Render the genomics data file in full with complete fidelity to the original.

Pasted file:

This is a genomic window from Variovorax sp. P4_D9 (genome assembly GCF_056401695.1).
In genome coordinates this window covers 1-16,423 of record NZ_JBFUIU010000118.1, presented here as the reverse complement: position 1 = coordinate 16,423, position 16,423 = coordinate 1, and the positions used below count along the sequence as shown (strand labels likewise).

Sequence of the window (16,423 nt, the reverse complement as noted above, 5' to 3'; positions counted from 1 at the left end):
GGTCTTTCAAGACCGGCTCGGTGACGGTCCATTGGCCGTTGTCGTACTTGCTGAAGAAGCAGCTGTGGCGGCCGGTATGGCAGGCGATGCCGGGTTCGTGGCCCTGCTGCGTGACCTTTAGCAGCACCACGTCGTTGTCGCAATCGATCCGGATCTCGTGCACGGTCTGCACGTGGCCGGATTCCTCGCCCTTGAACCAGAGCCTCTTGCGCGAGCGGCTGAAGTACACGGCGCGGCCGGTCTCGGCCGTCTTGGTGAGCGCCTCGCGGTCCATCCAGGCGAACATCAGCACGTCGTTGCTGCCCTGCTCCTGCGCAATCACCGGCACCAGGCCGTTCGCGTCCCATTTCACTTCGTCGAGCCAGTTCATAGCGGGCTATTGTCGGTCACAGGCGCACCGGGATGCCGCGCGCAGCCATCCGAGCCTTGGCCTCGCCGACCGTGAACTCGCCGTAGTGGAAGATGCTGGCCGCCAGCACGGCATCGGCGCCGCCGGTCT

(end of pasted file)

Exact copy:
This is a genomic window from Variovorax sp. P4_D9 (genome assembly GCF_056401695.1).
In genome coordinates this window covers 1-16,423 of record NZ_JBFUIU010000118.1, presented here as the reverse complement: position 1 = coordinate 16,423, position 16,423 = coordinate 1, and the positions used below count along the sequence as shown (strand labels likewise).

Sequence of the window (16,423 nt, the reverse complement as noted above, 5' to 3'; positions counted from 1 at the left end):
GGTCTTTCAAGACCGGCTCGGTGACGGTCCATTGGCCGTTGTCGTACTTGCTGAAGAAGCAGCTGTGGCGGCCGGTATGGCAGGCGATGCCGGGTTCGTGGCCCTGCTGCGTGACCTTTAGCAGCACCACGTCGTTGTCGCAATCGATCCGGATCTCGTGCACGGTCTGCACGTGGCCGGATTCCTCGCCCTTGAACCAGAGCCTCTTGCGCGAGCGGCTGAAGTACACGGCGCGGCCGGTCTCGGCCGTCTTGGTGAGCGCCTCGCGGTCCATCCAGGCGAACATCAGCACGTCGTTGCTGCCCTGCTCCTGCGCAATCACCGGCACCAGGCCGTTCGCGTCCCATTTCACTTCGTCGAGCCAGTTCATAGCGGGCTATTGTCGGTCACAGGCGCACCGGGATGCCGCGCGCAGCCATCCGAGCCTTGGCCTCGCCGACCGTGAACTCGCCGTAGTGGAAGATGCTGGCCGCCAGCACGGCATCGGCGCCGCCGGTCT